But Cargo isn’t as moving as these films. The metaphor of the premise is restrained: Prahastha is the cargo in need of reincarnation, Yuvishka is the spaceship capable of transitioning him. But the film’s setting – which distinguishes Cargo as a genre vehicle – is also what limits its psychological bandwidth. The world-building never stops, and the thrill of creation overwhelms the personality of the characters. They behave and speak in an expository language, and as a result the actors barely get to express the depth of change. The final minutes aren’t moments: they have style (the soundtrack), but lack the fluidity to be profound as the Hollywood space epics. Storytelling – not scale – allows those movies to magnify the resolution, but Cargo’s ingenuity prevents it from filming the conflict. The makers tend to forget that genres are derived from life, not vice versa.

However, the real language of Cargo is in its dualities. The title, the genres it fuses, the disparate characters it unites, the deadpan humour of the dead. I like the broader touches. For example, Yuvishka is a “healer-demon” and, like doctors trembling to treat their family members, loses her touch when she starts getting attached to the cargoes. Or the styling of Yuvishka in warm colours (a yellow avatar of Inside Out’s Sadness) to contrast the blues of the ship. The images of worldly possessions – clothes, wallets – being offloaded into space. A cameo by a failed time traveller: an ode to Kadav’s charming short, The Time Machine. Two men instructing statue workers superimpose in a manner that alludes to the two-armed Kali, the Hindu Goddess of death.

The production design (by Mayur Sharma) is a key component of duality. It features retro TV sets and ATM machines as computer screens, customized vacuum cleaners as healing machines, card-swiping machines as fax feeders. It’s easy to attribute this look to the film’s budgetary constraints. But the makeshift-DIY style – reminiscent of Eternal Sunshine of the Spotless Mind’s memory-wiping apparatus – fits hand-in-glove with the childlike reframing of both mythology and space adventure. Kadav wants us to remember what we, as old-school kids, imagined when we read the Panchatantra or heard of Neil Armstrong from our parents.

The cold, complex metallic design of modern sci-fi flicks tends to erode the wonder of intergalactic exploration. But Cargo’s design is to the space opera what Tim Burton was once to superhero movies. It’s both real and unreal at once, and the visual dissonance adds to the way Cargo – and its playful marriage of the past and future – hopes to be perceived.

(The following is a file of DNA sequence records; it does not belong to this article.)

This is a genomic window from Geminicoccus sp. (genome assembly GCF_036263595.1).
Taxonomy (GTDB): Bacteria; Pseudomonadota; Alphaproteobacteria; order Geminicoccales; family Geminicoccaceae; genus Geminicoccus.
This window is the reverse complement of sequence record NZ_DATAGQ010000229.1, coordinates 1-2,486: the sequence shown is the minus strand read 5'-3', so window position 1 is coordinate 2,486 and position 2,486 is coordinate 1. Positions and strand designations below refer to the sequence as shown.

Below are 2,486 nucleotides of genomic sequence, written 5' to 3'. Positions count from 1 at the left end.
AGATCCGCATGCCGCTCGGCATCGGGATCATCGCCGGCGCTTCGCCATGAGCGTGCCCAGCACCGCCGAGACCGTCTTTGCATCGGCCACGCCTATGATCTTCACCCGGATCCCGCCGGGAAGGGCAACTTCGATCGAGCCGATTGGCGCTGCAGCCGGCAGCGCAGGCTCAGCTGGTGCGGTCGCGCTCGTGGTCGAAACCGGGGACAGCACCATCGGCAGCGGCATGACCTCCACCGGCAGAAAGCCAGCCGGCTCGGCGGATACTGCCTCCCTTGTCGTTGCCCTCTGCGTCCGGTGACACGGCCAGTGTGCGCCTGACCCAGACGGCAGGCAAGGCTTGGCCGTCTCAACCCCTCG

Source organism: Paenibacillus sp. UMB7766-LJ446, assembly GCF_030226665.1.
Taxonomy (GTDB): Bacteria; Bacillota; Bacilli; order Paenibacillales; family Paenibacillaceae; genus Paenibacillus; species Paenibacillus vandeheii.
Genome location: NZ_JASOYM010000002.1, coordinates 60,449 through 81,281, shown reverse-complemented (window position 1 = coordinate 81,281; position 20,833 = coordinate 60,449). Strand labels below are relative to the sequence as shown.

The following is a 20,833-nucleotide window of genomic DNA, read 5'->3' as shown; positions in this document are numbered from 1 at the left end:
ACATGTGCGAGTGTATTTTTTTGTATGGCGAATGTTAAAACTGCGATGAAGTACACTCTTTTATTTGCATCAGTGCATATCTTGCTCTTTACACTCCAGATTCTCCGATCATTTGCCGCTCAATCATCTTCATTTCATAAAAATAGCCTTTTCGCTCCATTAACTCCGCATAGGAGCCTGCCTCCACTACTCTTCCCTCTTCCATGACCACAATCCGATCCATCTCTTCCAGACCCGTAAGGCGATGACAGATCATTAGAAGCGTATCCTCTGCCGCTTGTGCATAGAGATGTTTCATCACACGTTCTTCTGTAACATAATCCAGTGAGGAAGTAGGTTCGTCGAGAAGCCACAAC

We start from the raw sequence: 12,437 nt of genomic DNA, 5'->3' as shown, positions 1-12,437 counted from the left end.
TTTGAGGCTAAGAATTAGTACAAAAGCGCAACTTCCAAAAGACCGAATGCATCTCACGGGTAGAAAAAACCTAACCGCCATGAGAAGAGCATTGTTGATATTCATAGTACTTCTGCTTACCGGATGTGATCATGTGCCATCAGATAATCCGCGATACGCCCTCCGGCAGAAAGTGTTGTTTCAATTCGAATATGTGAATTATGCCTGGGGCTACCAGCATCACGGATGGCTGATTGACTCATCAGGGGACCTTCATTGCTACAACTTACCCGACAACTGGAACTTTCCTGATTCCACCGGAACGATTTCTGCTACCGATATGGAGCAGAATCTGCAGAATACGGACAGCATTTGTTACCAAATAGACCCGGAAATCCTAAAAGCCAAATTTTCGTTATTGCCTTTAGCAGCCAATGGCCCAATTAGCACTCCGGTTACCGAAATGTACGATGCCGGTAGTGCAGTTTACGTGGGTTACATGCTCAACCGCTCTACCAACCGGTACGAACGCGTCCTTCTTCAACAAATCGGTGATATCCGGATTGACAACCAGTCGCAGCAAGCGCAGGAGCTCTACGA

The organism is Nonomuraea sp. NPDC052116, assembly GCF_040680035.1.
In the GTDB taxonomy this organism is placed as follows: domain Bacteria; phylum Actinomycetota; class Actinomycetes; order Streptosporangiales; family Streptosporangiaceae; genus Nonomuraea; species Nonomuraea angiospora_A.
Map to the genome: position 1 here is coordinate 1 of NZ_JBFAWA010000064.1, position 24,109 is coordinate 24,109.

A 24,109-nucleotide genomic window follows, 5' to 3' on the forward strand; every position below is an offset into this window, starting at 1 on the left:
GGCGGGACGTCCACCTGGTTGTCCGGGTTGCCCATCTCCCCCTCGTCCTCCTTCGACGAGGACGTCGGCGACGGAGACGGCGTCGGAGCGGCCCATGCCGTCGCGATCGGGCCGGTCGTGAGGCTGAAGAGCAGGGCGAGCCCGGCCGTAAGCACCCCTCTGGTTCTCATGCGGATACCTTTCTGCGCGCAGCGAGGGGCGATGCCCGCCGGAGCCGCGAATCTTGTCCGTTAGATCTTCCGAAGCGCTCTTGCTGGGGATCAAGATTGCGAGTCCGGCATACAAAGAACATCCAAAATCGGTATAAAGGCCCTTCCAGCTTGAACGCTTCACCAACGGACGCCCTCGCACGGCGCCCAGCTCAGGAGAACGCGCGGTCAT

The cold, complex metallic design of modern sci-fi flicks tends to erode the wonder of intergalactic exploration. But Cargo’s design is to the space opera what Tim Burton was once to superhero movies. It’s both real and unreal at once, and the visual dissonance adds to the way Cargo – and its playful marriage of the past and future – hopes to be perceived. In fact, when the first cargo of the film – an ancient 73-year-old magician (“K.C. Sorcar”) – arrives at the extraction bay, he fits right in. It’s a lovely scene. The bearded old man produces ribbons, pigeons and coins from his sleeve, in a way reflecting the nostalgia of Prahastha’s outdated methods while taunting his dispassionate gait. As if to say: You’re a demon blessed with powers, I’m a human who fakes it, and yet it’s me who makes people believe in magic? Even the background score manages to be both evocative and eccentric: a testament to the vision of a maker striving to invent a local genre rather than reinvent a global one.

Maybe it’s fitting that Cargo opens with the advert of an “international loneliness detective”. The man promises to eat, sleep, drink in his clients’ spaces to cure isolation. Isolation is the kryptonite of conscience. The silent craving to be seen is a distinctly human instinct. Most humans forsake this instinct, and look for answers in mythology when they near the end. But Cargo reaches an end when mythology looks for answers in human feelings. After all, if she becomes his loneliness detective, love is nothing but the adaptation of space.

Subscribe now to our newsletter